But the situation in the eastern part of the Democratic Republic of the Congo is more difficult, according to Mr. Brandt. United Nations personnel along with staff of non-governmental organizations (NGOs) are still stranded in the towns of Bukavu, Goma and Uvira. Mr. Brandt said that on Wednesday, several NGO offices were looted in Bukavu, and the home of a UNICEF official was also looted. "He himself, we understand, was threatened by the military," Mr. Brandt added.

The chief UN human rights expert watching developments in the former Yugoslavia has expressed deep concern about recent events in Kosovo.

Jiri Dienstbier, the Special Rapporteur of the UN Commission on Human Rights, on Thursday appealed to both sides to respect international humanitarian law in order to minimize the suffering of civilians caught up in the conflict.

More than 100,000 Kosovo Albanians have been displaced by recent fighting, and over ten thousand others are refugees in neighbouring countries, according to the Special Rapporteur. The Office of the UN High Commissioner for Human Rights has reported that over 100 Serb citizens have been abducted by forces of the so-called Kosovo Liberation Army, while the Serbian authorities are reportedly conducting illegal arrests and mistreating detainees.

Meanwhile, Carol Bellamy, the Executive Director of the United Nations Children's Fund (UNICEF) called the situation in Kosovo a "humanitarian disaster." Ms. Bellamy said that women and children were the principal victims of the fighting. She pointed out that pregnant women are obliged to give birth in the woods without the benefit of medical assistance, while some children are reportedly experiencing serious malnutrition.

The UNICEF Executive Director urgently appealed to the international community to take whatever measures may be necessary to achieve a lasting ceasefire. She warned that "if a concerted and effective international initiative is not taken, world leaders risk seeing the situation in Kosovo escalate to grotesque levels of violence and brutality."

The International Criminal Tribunal for Rwanda has welcomed a decision by a United States judge concerning the surrender of a suspect it had indicted.

On Wednesday, United States District Court Judge John Riney ordered the surrender of Elizaphan Ntakirutimana to the Tribunal.

"The Tribunal wishes to thank the Government of the United States for its efforts to cooperate with and render judicial assistance to the Rwanda Tribunal," said its Registrar, Agwu Ukiwe Okali. "The Tribunal hopes that this decision will accelerate the process of bringing Mr. Ntakirutimana, accused of genocide and crimes against humanity, to face trial before the Tribunal," he added.

The indictment against Mr. Ntakirutimana, a pastor, charges that during the 1994 genocide, he encouraged victims to hide in a church and hospital compound, and then led armed men to the compound, resulting in the slaughter of hundreds of people.

The Chairman of the Conference on Disarmament on Thursday reported that agreement was emerging on the establishment of a group to look at fissile material used in nuclear weapons.

The Chairman, Mykola Maimeskul of Ukraine, predicted that one more day would be needed before the Conference could announce the formation of what will be known as the "ad hoc committee on the prohibition of the production of fissile material for nuclear purposes."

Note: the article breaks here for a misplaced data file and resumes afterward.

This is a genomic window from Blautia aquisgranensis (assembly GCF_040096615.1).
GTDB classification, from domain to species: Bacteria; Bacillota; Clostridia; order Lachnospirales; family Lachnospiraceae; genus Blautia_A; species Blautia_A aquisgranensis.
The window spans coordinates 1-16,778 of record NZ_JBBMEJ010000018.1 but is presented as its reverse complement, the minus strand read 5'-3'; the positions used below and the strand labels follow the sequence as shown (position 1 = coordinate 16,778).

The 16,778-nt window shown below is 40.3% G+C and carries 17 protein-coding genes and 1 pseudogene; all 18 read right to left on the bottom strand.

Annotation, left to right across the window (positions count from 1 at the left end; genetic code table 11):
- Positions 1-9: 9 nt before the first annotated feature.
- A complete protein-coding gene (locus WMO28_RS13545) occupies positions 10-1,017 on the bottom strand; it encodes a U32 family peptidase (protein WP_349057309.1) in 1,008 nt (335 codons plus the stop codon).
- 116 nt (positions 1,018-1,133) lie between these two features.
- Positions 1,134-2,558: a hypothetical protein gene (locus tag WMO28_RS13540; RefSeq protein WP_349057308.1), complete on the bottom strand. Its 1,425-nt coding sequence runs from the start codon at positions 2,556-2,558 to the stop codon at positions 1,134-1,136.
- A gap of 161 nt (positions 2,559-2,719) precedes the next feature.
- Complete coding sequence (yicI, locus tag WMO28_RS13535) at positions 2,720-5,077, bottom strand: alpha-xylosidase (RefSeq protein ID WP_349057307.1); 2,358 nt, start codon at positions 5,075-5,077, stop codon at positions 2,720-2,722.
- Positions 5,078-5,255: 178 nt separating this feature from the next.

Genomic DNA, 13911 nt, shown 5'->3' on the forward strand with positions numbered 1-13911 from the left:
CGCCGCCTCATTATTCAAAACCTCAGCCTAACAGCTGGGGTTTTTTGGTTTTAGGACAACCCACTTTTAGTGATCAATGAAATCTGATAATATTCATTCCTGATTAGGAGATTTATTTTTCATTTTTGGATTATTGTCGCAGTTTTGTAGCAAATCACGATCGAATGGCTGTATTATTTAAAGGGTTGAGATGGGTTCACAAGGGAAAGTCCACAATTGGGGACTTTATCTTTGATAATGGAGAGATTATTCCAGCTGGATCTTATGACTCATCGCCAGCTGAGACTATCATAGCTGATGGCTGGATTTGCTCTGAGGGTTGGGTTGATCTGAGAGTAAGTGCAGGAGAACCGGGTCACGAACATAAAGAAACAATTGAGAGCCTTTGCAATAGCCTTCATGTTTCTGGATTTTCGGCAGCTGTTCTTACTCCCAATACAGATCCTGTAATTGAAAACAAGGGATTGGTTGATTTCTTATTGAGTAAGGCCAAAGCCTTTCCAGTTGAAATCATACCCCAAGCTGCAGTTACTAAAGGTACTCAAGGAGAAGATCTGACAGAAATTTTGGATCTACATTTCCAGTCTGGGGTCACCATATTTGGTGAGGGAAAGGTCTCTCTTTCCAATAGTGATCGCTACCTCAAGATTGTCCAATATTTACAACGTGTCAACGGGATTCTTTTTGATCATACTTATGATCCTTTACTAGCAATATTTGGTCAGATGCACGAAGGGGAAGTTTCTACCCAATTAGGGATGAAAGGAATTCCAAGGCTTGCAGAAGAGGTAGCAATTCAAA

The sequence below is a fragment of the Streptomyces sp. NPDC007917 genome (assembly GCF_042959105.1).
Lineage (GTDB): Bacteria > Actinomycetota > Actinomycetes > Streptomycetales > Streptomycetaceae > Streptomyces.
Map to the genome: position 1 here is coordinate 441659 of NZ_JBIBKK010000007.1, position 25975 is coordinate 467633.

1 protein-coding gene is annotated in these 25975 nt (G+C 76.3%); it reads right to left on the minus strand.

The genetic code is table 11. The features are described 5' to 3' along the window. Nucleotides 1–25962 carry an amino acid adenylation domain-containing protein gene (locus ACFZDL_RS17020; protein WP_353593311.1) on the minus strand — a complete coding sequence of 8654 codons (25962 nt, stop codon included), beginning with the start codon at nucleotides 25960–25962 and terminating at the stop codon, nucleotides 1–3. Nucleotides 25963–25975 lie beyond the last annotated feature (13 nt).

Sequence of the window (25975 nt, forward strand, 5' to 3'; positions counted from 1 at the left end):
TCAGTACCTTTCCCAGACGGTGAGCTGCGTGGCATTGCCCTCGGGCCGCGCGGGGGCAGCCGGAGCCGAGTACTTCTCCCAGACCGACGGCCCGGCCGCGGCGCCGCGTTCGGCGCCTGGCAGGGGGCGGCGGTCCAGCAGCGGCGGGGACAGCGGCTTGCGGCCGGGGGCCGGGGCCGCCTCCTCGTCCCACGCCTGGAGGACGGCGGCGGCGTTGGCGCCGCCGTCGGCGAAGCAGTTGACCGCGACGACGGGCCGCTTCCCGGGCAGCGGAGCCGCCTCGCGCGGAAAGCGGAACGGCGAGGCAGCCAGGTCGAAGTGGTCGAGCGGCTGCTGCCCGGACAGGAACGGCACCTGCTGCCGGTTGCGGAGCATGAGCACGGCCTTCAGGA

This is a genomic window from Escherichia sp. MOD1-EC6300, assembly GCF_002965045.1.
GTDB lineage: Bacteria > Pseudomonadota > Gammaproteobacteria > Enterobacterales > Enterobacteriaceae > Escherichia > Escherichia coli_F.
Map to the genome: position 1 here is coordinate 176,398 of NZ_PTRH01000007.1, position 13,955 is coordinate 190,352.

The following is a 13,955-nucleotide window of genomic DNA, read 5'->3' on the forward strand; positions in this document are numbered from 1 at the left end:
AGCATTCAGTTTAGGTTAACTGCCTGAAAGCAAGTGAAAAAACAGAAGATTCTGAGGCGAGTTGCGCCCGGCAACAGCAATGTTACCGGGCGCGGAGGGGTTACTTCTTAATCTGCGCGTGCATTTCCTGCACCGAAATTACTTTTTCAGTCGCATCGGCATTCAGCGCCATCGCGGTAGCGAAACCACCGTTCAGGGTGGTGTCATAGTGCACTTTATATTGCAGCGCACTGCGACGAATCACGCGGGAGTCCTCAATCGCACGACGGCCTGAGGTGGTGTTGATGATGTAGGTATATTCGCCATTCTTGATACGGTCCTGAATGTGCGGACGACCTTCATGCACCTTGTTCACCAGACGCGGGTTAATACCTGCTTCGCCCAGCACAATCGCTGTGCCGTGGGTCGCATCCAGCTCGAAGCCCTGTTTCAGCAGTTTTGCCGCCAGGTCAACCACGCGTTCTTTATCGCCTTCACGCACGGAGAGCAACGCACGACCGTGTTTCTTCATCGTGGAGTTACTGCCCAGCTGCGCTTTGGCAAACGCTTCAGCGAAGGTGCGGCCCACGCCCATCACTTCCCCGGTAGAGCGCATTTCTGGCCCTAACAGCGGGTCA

Meanwhile, the Conference on Thursday continued to debate the nuclear tests carried out in India and Pakistan earlier this year.

India's representative, Savitri Kunadi, said her country had consistently maintained that the total elimination of nuclear weapons was the only credible guarantee against their use. She called on nuclear- weapon States to guarantee that their nuclear arms are not used as instruments of pressure, intimidation or blackmail. Ms. Kunadi assured the Conference that as a responsible nuclear-weapon State, India did not intend to use nuclear weapons to commit aggression or to mount threats against any country.

The Group of Latin American and Caribbean States at the United Nations has endorsed Didier Opertti Badan, the Foreign Minister of Uruguay, as their candidate for President of the General Assembly's fifty-third session when it opens this September.

Mr. Opertti has had a long and distinguished international career, specializing mainly in international law. He served as Director of the Office of Codification and International Law of the General Secretariat of the Organization of American States (OAS) from 1979 to 1981. In 1985, he was named as a member of the OAS Administrative Court. He later was appointed as Uruguay's Permanent Representative to the OAS.

Prior to being named as Uruguay's Foreign Minister this February, Mr. Opertti served as Minister of the Interior since 1995. The 61-year old diplomat has a doctorate in Law and Social Sciences from the University of the Republic in Montevideo.

Mr. Opertti will take over from the current General Assembly President, Hennadiy Udovenko of Ukraine. The presidency rotates every year among the five regional groupings at the United Nations.

The United Nations World Food Programme and the Lutheran World Federation have announced a new agreement to cooperate in an effort to improve operations providing food aid to millions of people worldwide.

The two organizations agreed to explore opportunities for joining forces to maximize the impact and quality of their food operations.

The Executive Director of the World Food Programme, Catherine Bertini, and the General Secretary of the Lutheran World Federation, Ismael Noko, issued a joint statement citing the need for inventive steps to reach people in need in an era of more complex humanitarian crises with less resources to address them.

The two organizations have a long history of working together. They are now collaborating on operations in Angola, Kenya, Liberia, Mauritania, Malawi, Mozambique, Rwanda, Sudan, Tanzania, Uganda and Zambia.

The Chief United Nations official charged with monitoring a key international agreement on biodiversity has resigned.

Calestous Juma of Kenya has been the Executive Secretary of the Secretariat of the Convention on Biological Diversity since August of 1995. He recently informed the Executive Director of the United Nations Environment Programme, Klaus T”pfer, that he would be leaving his position for personal reasons based on family considerations. Mr. Juma will serve out his current contract until it expires this October.

The Convention on Biological Diversity was signed at the 1992 United Nations Conference on Environment and Development by over 150 countries. Its objectives are "the conservation of biological diversity, the sustainable use of its components and the fair and equitable sharing of the benefits arising out of the utilization of genetic resources." The Convention is the first global, comprehensive agreement to address all aspects of biodiversity: genetic resources, species and ecosystems.

For information purposes only - - not an official record

From the United Nations home page at <> - email: